E. BIOLOGICAL CONTROL. Biological control (=biocontrol) employs biological organisms, or their by-products, to control pests, in this case insect pests. Biocontrol is popular in theory because of its potential to be host-specific with virtually no non-target effects. Overall, larvivorous fish are the most extensively used biocontrol agent for mosquito control. Predacious fish, typically Gambusia species, which occur naturally in many aquatic habitats, can be introduced into permanent and/or semi-permanent water bodies where mosquito larvae occur providing some measure of control. Other species of larvivorous fishes native to New England, including species of sunfish, freshwater killifish and other minnows should be researched for efficacy and hardiness and reared and stocked in appropriate areas.
F. EDUCATION. Education is a primary goal of the NMCA. We are concerned with both the education of the membership as well as the general public. The education of Association members is conducted primarily through an annual meeting and quarterly newsletters, as well as committee meetings and informal meetings. Members are strongly encouraged to publish findings of pertinent research and operational control strategies in peer-reviewed journals and other media. Many of our members distribute this information by conducting educational programs on the local level as well. These members visit schools, speak at civic meetings, man booths at health fairs and other public events, and conduct one-on-one education with property owners wherever a problem may exist.
IV. NMCA'S SUPPORT OF ENVIRONMENTAL STEWARDSHIP. The NMCA has a long history of supporting environmental stewardship and many of our members have made great strides in this area. The following are examples of this work in relation to the activities listed in the AMCA background document (July 2000).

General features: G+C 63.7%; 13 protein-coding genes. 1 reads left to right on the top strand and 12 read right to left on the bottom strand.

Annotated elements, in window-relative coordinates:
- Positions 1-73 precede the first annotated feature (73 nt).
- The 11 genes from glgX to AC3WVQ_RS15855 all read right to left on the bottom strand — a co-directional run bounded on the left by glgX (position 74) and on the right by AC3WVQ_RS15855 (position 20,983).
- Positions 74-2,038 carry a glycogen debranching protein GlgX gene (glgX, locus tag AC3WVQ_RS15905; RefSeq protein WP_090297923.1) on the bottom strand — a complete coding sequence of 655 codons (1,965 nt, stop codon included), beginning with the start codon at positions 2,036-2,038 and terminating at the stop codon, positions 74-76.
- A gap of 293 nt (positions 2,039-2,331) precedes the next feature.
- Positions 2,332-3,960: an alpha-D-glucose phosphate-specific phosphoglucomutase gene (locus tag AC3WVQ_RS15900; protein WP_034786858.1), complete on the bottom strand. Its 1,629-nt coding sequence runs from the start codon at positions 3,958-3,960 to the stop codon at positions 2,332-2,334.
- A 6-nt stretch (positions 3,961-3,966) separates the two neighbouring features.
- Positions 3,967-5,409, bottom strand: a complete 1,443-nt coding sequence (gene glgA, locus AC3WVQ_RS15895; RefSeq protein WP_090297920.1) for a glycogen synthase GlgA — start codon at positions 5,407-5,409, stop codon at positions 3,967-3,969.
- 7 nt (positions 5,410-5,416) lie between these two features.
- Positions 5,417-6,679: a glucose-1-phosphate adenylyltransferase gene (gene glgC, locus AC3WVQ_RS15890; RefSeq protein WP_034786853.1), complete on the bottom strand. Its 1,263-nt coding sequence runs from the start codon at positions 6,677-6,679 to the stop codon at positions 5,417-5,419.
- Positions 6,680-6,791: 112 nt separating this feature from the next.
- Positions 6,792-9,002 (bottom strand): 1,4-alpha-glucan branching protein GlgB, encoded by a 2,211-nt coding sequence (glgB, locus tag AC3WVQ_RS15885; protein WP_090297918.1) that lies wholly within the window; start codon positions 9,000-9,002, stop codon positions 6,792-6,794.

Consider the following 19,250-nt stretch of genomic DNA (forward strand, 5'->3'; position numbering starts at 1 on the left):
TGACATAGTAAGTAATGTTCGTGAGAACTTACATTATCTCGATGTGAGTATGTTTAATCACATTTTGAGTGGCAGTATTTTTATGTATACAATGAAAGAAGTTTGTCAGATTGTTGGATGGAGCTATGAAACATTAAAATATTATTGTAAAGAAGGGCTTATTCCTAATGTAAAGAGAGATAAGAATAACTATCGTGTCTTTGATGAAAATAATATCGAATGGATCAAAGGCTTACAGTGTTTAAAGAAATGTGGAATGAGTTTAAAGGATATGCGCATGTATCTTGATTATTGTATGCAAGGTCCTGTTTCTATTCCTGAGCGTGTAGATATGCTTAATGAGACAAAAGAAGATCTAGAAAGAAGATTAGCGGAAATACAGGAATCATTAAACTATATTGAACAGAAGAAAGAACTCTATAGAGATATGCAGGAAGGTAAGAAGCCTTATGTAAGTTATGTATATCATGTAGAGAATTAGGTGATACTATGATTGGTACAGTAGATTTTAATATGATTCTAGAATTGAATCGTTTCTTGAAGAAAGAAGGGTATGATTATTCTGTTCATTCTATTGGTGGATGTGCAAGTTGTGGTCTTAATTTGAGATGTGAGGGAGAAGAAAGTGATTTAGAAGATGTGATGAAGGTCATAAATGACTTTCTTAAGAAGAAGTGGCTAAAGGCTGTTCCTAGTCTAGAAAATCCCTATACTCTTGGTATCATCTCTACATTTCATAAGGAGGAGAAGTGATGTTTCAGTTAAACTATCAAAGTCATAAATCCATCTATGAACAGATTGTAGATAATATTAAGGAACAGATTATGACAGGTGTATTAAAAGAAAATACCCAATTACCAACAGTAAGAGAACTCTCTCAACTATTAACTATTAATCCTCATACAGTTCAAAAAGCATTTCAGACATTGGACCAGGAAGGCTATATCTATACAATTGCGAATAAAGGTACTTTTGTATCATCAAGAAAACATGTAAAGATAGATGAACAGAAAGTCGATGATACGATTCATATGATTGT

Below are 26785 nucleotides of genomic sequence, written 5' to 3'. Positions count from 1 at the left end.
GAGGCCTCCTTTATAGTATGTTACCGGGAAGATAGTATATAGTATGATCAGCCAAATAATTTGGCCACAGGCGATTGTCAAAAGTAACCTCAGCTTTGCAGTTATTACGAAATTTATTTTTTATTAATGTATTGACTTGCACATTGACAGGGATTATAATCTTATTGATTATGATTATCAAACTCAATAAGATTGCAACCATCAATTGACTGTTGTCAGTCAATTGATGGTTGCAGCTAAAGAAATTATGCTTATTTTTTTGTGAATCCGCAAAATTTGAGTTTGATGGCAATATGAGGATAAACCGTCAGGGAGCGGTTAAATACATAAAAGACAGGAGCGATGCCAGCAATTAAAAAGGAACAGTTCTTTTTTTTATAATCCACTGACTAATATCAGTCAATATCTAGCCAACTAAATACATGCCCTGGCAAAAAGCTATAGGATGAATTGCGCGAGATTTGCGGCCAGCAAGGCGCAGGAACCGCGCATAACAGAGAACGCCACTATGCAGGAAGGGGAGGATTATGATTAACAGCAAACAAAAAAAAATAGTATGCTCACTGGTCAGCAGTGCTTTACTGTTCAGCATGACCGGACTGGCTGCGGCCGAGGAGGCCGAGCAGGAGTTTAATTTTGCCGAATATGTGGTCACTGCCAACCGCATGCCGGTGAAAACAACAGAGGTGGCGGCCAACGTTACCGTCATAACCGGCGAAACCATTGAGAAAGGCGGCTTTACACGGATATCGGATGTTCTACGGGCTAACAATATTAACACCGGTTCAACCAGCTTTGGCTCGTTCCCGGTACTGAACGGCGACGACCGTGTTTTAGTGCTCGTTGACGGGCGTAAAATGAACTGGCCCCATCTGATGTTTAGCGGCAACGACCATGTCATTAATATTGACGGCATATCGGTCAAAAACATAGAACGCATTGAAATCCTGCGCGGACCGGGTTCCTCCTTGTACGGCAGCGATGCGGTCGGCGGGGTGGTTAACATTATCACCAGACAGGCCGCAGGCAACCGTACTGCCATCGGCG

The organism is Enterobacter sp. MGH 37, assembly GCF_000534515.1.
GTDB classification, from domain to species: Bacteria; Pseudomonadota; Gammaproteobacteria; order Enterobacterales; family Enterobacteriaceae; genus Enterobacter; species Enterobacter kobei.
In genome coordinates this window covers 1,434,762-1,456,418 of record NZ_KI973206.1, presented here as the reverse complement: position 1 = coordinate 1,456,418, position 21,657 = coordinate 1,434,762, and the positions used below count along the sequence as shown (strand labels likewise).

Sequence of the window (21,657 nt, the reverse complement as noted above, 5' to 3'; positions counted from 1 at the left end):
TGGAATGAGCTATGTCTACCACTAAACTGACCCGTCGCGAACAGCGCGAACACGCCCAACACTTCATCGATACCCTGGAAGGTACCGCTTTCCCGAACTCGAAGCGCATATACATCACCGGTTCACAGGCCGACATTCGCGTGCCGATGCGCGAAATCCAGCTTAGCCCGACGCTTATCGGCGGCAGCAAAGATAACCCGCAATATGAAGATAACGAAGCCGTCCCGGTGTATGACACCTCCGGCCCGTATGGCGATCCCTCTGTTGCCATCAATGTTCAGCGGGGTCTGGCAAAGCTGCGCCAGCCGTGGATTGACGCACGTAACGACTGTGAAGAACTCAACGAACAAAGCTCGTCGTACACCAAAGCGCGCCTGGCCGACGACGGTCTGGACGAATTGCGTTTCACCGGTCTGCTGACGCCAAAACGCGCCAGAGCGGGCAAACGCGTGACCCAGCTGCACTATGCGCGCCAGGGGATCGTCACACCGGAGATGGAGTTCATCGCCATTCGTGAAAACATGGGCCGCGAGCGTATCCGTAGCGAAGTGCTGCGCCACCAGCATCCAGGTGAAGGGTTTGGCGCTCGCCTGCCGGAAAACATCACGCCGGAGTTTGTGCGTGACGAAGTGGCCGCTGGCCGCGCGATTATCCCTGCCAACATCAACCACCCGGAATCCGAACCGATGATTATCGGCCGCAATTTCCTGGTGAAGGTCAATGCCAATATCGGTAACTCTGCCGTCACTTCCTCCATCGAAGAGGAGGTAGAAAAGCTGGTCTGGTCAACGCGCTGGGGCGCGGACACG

1. Implementation of environmentally-sound source reduction techniques.
Following the lead of mosquito control in New Jersey, several states throughout New England have employed the use of OMWM with great success. OMWM techniques have evolved into a more integrated approach of wetland management to become widely recognized not only for mosquito source reduction but also for their restoration qualities in reducing or eliminating the invasive common reed (Phragmites), enhancing wetland wildlife habitat and restoring severely degraded salt marshes. In 1996, OMWM efforts were awarded the Massachusetts Wetlands Restoration award in recognition of 450 acres of salt marsh restored. OMWM project partnerships with agencies such as the US Fish and Wildlife Service, The Nature Conservancy, MA DEP Wetlands Restoration Program, New England Interstate Commission, US Army Corps of Engineers Coastal America Program, CT Office of Long Island Sound Programs, EPA's 319 Non-Point Source Pollution Program, Ducks Unlimited, and others have generated significant mosquito control and wetlands preservation interests. Cooperative efforts with EPA have assisted in the installation and related hydrological connections of 12 Self-Regulating Tide Gates (SRT) in Massachusetts, more than in all of New England combined.
2. Continuing education of mosquito workers.
One of the objectives of the Northeastern Mosquito Control Association, as defined in the enabling constitution, is the education of its members. The NMCA organizes an annual meeting at which up-to-date vector research from academic institutions as well as the field studies and operational information are offered to the members. Attendance at this meeting has been approved by many member states as qualifying for continuing education credits towards a pesticide applicator's license. In addition to the annual meeting the NMCA publishes a quarterly newsletter, the Northeaster, that contains updates on work being conducted throughout the region and other pertinent submitted articles.
3. Public education.
Members of the NMCA routinely organize informational sessions for the public. Many of the member mosquito control agencies have outreach programs that they conduct in the local school systems. The NMCA is in the process of developing standardized information that can be provided to educators. Many mosquito control programs also have written pamphlets for distribution to homeowners and the general public that detail commonly asked questions about mosquitoes, personal protection, insecticides and other methods used in mosquito control, and mosquito-borne diseases. NMCA, as well as the individual member states, also have web sites with useful information and links to other sites.
4. Surveillance of mosquito-transmitted pathogens.
Many members of the NMCA are public health officials whose primary job is to conduct surveillance of mosquito-transmitted pathogens in their respective states. Information presented at the annual meeting by these members allows the employees of mosquito districts to enhance the surveillance already being conducted by public health agencies. Individual mosquito control agencies buy or build and deploy traps each year to monitor adult mosquito populations and examine species composition. Collections of mosquito species of public health importance can then be submitted to health agencies for testing.